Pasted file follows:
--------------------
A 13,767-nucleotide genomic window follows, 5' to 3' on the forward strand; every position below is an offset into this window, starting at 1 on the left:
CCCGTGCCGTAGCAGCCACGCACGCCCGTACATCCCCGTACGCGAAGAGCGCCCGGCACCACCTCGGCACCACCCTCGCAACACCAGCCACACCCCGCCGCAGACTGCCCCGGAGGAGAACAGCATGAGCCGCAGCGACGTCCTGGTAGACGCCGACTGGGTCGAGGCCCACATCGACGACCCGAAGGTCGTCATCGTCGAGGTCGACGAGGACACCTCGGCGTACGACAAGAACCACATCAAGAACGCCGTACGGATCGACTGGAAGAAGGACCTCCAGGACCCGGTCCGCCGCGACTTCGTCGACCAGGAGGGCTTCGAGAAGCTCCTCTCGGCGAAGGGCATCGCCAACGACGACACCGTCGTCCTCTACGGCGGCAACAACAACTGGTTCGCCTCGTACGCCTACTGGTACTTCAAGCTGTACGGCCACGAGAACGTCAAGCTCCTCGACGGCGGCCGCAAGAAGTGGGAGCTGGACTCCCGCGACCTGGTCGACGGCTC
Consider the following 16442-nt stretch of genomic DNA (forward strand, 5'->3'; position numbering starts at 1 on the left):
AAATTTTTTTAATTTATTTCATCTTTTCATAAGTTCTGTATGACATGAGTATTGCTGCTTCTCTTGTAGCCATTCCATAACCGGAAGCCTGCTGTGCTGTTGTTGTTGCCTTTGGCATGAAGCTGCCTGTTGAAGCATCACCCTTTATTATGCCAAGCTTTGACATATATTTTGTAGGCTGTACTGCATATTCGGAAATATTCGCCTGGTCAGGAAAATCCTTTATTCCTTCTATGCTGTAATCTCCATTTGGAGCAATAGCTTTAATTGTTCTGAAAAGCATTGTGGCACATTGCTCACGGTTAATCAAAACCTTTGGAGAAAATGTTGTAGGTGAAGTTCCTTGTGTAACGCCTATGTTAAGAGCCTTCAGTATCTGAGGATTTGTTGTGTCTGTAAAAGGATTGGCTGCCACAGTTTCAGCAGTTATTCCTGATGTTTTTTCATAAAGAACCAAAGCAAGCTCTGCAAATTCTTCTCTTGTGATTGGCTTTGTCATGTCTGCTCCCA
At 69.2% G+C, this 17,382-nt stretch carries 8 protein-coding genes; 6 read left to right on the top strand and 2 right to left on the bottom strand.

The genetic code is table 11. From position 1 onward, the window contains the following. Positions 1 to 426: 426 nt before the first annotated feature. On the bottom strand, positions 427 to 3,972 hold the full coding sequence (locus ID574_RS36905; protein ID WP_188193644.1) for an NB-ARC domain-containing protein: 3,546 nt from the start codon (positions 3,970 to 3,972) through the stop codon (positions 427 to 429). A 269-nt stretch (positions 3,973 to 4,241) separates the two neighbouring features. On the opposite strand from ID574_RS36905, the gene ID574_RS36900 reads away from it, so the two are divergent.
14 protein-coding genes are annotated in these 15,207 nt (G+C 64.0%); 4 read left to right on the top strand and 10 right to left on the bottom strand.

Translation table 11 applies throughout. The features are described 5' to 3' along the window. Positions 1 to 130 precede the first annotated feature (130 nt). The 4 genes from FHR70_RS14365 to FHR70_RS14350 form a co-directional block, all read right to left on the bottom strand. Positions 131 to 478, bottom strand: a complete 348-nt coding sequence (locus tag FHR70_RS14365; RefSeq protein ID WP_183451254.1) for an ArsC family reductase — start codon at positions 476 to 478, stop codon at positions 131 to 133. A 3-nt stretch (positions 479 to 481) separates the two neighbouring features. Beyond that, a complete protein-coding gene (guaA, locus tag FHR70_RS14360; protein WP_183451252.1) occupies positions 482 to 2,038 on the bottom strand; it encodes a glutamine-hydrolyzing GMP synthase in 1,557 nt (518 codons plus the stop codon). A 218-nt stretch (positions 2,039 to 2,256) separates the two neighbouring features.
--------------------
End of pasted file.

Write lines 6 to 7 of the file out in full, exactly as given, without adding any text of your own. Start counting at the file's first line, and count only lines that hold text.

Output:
The genetic code is table 11. From position 1 onward, the window contains the following. Positions 1 to 426: 426 nt before the first annotated feature. On the bottom strand, positions 427 to 3,972 hold the full coding sequence (locus ID574_RS36905; protein ID WP_188193644.1) for an NB-ARC domain-containing protein: 3,546 nt from the start codon (positions 3,970 to 3,972) through the stop codon (positions 427 to 429). A 269-nt stretch (positions 3,973 to 4,241) separates the two neighbouring features. On the opposite strand from ID574_RS36905, the gene ID574_RS36900 reads away from it, so the two are divergent.
14 protein-coding genes are annotated in these 15,207 nt (G+C 64.0%); 4 read left to right on the top strand and 10 right to left on the bottom strand.